Ross Jones, MD, MPH

Ross Jones, MD, MPH

2014-2015

Assistant Medical Director of the Community Health Division, and Assistant Professor of Family Medicine at the University of Florida College of Medicine

Ross Jones, MD was most recently Clinical Assistant Professor in Family Medicine at University of Florida, Jacksonville, FL.  Dr. Jones seeks to build community programs.  In response to the disparity in which African Americans are the least likely group to find bone marrow matches, he co-created Gators United for a Cause, which offered a week-long series of educational events and culminated with a drive to add registrants to the National Marrow Registry.  Through his work with the Student National Medical Association (SNMA), he is able to fulfill his commitment of mentoring students interested in pursuing medicine.  Dr. Jones received his medical degree from the University of Florida College of Medicine, Gainesville, FL in 2009 and completed his family medicine residency at St. Vincent’s Family Medicine in Jacksonville, FL in 2012.

Creation of a Disparities Monitoring and Evaluation Tool for a Federally Qualified Community Health Center

Objectives:     

The objectives of this project were 1) to create a monitoring and evaluation tool (M&E) to identify the differences in health determinants and disparities in care among the patients of a planned federally qualified community health center (FQHC) and 2) to provide a framework for utilization of the M&E tool as a strategy for the center’s continuous quality improvement.

Background:    

Health disparities are an important but often overlooked component of health care quality and are drivers of increasing health care costs. Over $300 billion per year is lost from the economy due to the direct and indirect costs of health care disparities. Currently, many health systems are reporting on health disparities using dashboards or report cards. Most of the reporting is done at system wide level on an annual basis. However, many quality improvement efforts need data in a timelier manner such as on a weekly or monthly basis. There is a dearth of tools which report on health disparities on a weekly or monthly basis.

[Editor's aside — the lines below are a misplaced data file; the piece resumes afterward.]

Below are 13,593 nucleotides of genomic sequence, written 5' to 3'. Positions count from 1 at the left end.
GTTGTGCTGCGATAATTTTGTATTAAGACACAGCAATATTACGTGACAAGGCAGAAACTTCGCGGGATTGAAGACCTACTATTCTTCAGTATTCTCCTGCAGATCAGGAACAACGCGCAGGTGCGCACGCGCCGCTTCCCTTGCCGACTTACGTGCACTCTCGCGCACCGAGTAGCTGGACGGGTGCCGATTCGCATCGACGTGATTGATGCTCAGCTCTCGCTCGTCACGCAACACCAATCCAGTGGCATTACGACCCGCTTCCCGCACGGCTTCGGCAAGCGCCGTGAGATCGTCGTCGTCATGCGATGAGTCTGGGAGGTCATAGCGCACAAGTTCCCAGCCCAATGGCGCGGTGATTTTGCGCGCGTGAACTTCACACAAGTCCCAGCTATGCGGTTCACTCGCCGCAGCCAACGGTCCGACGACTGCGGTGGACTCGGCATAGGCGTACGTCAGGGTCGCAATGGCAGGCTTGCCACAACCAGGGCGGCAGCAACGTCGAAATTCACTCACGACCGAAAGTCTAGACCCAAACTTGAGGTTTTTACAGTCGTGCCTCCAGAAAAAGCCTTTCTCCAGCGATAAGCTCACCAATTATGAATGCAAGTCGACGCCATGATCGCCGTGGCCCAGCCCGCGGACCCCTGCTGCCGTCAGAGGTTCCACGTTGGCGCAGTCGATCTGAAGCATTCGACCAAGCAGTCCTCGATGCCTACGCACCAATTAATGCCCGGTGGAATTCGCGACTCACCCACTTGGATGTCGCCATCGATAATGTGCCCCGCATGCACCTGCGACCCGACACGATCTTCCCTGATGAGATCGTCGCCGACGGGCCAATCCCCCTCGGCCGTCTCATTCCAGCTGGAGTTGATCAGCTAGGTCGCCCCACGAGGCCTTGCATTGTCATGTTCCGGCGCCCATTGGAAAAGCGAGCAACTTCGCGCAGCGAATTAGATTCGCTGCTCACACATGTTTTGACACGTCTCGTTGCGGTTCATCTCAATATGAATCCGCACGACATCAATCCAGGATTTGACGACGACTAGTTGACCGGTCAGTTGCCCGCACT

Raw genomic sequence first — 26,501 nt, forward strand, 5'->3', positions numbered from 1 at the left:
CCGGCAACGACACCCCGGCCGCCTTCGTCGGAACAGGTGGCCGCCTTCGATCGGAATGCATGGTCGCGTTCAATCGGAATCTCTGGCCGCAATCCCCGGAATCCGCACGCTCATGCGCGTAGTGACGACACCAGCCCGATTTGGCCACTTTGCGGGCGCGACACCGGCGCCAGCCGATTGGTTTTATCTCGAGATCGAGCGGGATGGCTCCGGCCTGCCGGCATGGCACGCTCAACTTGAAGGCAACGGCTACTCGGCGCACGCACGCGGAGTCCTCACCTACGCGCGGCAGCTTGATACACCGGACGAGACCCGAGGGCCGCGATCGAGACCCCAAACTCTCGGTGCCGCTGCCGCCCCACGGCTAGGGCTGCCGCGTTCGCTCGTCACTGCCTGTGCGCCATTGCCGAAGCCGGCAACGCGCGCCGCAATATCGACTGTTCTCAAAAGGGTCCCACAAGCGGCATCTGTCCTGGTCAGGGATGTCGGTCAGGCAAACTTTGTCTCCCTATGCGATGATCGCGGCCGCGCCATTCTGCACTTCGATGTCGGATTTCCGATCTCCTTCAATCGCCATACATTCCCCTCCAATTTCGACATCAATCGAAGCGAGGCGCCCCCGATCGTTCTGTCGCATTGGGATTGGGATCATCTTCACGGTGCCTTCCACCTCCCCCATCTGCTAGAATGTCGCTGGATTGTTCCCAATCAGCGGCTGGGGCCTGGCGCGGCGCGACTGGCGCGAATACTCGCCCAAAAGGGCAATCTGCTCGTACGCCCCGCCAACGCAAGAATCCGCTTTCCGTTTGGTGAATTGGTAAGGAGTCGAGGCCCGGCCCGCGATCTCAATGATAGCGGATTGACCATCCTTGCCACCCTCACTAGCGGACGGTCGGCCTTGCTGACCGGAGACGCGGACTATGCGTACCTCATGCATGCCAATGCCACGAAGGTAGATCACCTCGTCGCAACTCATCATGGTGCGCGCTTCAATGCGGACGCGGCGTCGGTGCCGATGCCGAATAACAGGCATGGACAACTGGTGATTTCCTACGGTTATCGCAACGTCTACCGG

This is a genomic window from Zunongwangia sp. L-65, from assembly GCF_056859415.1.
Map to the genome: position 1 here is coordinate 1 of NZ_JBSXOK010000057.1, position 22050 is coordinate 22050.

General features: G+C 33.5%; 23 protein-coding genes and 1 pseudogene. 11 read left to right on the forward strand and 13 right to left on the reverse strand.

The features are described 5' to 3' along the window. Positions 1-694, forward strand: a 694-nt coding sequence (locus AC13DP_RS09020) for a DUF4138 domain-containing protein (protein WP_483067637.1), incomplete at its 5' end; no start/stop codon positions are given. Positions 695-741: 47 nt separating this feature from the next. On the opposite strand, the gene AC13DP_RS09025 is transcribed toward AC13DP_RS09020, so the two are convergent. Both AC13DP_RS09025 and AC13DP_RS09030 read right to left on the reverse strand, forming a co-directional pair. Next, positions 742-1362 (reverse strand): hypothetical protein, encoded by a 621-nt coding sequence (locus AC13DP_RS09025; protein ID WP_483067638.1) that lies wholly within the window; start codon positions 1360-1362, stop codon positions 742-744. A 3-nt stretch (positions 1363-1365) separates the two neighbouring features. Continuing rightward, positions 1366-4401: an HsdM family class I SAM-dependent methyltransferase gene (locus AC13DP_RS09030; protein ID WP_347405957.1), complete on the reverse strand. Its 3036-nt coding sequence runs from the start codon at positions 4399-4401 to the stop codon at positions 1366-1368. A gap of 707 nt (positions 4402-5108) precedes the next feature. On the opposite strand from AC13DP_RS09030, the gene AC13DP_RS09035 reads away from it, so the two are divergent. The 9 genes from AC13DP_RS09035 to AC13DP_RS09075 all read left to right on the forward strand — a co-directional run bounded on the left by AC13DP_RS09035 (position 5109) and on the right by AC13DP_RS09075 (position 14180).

Methods:     

A literature review using PubMed as the primary source for health care disparity measurement and a review of national, state, and municipal disparity reports were performed. Key variables were identified from this review based on frequency of occurrence, applicability to ambulatory care, and known social determinants of health. Baseline disparities within the geographic area for the planned community health center were identified from data provided by the Boston Public Health Commission and the Massachusetts Department of Public Health. Clinical priority areas for improvement were determined based on the magnitude of the disparity identified. A review of outcome metrics from national quality organizations related to the priority areas was performed. Metrics chosen were based on the frequency of occurrence and applicability to ambulatory care.
 
Results:     

Key variables identified from the structured review were age, sex, race/ethnicity, place of birth, sexual orientation, food security, neighborhood security, socioeconomic status, employment status, housing status, insurance type/status, history of chronic diseases, and disability status. Priority areas identified were asthma care, diabetes care, hypertension care, mental health, and oral health. There were between five to twelve metrics chosen for each priority area. From these results, a questionnaire and database were created. Together the questionnaire and database will serve as M&E tools for measuring and monitoring disparities and health outcomes in the priority areas. A framework to guide ongoing implementation and utilization of these tools was developed.

Future Directions:     A pilot test of the tool will be conducted, with both patients and providers once the center is opened in July 2015. Additional research will focus on the effectiveness of the tool to reduce disparities within the clinic and the reduction of disparities compared to other clinics in the hospital system.

Preceptors:          

Zoila Feldman, Chief Expansion Officer, North End Waterfront Health
Anne R. Murray-Chiriboga, North End Waterfront Health